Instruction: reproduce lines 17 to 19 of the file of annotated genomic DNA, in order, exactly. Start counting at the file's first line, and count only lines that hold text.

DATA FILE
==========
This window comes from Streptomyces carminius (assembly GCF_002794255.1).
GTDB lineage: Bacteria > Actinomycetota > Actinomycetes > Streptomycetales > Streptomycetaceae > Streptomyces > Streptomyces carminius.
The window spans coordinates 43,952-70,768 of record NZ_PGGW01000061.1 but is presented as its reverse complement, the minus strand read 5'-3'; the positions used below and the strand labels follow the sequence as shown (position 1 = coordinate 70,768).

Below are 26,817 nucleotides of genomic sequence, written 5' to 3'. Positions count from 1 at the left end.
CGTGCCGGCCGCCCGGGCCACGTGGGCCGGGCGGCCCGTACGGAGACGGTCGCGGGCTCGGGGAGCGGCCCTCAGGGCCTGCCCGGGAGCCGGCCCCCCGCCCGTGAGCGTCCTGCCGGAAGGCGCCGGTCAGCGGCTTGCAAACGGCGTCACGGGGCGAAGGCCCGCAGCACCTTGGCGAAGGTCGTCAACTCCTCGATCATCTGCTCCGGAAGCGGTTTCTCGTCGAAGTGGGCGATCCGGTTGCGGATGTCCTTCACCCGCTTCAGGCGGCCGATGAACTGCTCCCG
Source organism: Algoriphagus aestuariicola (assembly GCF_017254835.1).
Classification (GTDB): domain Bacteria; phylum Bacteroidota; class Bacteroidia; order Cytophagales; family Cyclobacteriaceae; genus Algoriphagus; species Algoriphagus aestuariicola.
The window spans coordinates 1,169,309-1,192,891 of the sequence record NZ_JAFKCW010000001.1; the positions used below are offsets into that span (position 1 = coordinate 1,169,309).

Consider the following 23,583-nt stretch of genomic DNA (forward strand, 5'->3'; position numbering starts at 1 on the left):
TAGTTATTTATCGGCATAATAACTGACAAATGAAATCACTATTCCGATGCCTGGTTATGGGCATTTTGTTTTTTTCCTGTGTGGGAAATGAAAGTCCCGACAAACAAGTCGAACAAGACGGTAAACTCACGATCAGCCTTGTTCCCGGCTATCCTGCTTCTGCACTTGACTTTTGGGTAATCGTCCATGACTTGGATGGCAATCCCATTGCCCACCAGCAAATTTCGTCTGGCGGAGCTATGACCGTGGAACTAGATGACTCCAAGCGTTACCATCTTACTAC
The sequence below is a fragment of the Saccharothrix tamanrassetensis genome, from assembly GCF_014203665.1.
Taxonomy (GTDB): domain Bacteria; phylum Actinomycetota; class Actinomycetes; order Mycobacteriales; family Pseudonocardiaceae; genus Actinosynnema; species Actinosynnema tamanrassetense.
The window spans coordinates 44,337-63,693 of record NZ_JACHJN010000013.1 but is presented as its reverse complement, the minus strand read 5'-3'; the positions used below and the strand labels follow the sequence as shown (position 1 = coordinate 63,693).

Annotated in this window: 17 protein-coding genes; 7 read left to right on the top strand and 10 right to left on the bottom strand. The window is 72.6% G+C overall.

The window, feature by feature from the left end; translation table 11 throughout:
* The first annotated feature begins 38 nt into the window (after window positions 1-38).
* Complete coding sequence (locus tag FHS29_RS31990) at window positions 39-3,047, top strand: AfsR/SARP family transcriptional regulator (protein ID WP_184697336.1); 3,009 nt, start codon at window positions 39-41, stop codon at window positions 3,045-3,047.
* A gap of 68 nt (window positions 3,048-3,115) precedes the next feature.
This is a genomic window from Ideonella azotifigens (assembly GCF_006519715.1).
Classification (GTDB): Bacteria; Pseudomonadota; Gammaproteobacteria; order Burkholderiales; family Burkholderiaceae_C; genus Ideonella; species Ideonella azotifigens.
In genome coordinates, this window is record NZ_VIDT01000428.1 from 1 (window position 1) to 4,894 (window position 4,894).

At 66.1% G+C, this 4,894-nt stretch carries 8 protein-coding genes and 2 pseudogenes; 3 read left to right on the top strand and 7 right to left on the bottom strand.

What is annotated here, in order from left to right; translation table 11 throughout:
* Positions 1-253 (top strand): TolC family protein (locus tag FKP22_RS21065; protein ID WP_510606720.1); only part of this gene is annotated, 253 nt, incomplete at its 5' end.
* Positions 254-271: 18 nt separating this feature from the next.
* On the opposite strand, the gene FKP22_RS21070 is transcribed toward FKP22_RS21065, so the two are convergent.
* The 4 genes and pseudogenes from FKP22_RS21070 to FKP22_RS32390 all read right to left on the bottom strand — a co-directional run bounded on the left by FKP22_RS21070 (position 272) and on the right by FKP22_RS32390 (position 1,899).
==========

* Complete coding sequence (locus tag FHS29_RS31990) at window positions 39-3,047, top strand: AfsR/SARP family transcriptional regulator (protein ID WP_184697336.1); 3,009 nt, start codon at window positions 39-41, stop codon at window positions 3,045-3,047.
* A gap of 68 nt (window positions 3,048-3,115) precedes the next feature.
This is a genomic window from Ideonella azotifigens (assembly GCF_006519715.1).